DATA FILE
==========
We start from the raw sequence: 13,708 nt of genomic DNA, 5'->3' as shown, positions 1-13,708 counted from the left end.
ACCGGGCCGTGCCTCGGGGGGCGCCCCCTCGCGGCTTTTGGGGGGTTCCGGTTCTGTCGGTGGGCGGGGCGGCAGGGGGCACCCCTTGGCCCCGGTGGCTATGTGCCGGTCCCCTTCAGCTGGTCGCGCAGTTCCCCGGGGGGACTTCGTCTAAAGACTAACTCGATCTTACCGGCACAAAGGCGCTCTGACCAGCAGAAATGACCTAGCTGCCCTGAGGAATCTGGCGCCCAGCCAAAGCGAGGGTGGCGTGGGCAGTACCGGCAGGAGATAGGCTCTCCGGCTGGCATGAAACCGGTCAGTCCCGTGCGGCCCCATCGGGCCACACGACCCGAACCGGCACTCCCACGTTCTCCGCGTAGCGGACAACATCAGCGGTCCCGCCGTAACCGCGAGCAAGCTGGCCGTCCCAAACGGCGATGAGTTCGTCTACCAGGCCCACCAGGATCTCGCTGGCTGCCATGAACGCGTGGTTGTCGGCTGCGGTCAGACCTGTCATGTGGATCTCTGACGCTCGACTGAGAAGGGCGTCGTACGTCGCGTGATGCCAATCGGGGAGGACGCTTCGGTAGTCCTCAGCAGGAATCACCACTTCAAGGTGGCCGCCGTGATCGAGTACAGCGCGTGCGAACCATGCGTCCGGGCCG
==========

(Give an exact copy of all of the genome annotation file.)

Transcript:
We start from the raw sequence: 13,708 nt of genomic DNA, 5'->3' as shown, positions 1-13,708 counted from the left end.
ACCGGGCCGTGCCTCGGGGGGCGCCCCCTCGCGGCTTTTGGGGGGTTCCGGTTCTGTCGGTGGGCGGGGCGGCAGGGGGCACCCCTTGGCCCCGGTGGCTATGTGCCGGTCCCCTTCAGCTGGTCGCGCAGTTCCCCGGGGGGACTTCGTCTAAAGACTAACTCGATCTTACCGGCACAAAGGCGCTCTGACCAGCAGAAATGACCTAGCTGCCCTGAGGAATCTGGCGCCCAGCCAAAGCGAGGGTGGCGTGGGCAGTACCGGCAGGAGATAGGCTCTCCGGCTGGCATGAAACCGGTCAGTCCCGTGCGGCCCCATCGGGCCACACGACCCGAACCGGCACTCCCACGTTCTCCGCGTAGCGGACAACATCAGCGGTCCCGCCGTAACCGCGAGCAAGCTGGCCGTCCCAAACGGCGATGAGTTCGTCTACCAGGCCCACCAGGATCTCGCTGGCTGCCATGAACGCGTGGTTGTCGGCTGCGGTCAGACCTGTCATGTGGATCTCTGACGCTCGACTGAGAAGGGCGTCGTACGTCGCGTGATGCCAATCGGGGAGGACGCTTCGGTAGTCCTCAGCAGGAATCACCACTTCAAGGTGGCCGCCGTGATCGAGTACAGCGCGTGCGAACCATGCGTCCGGGCCG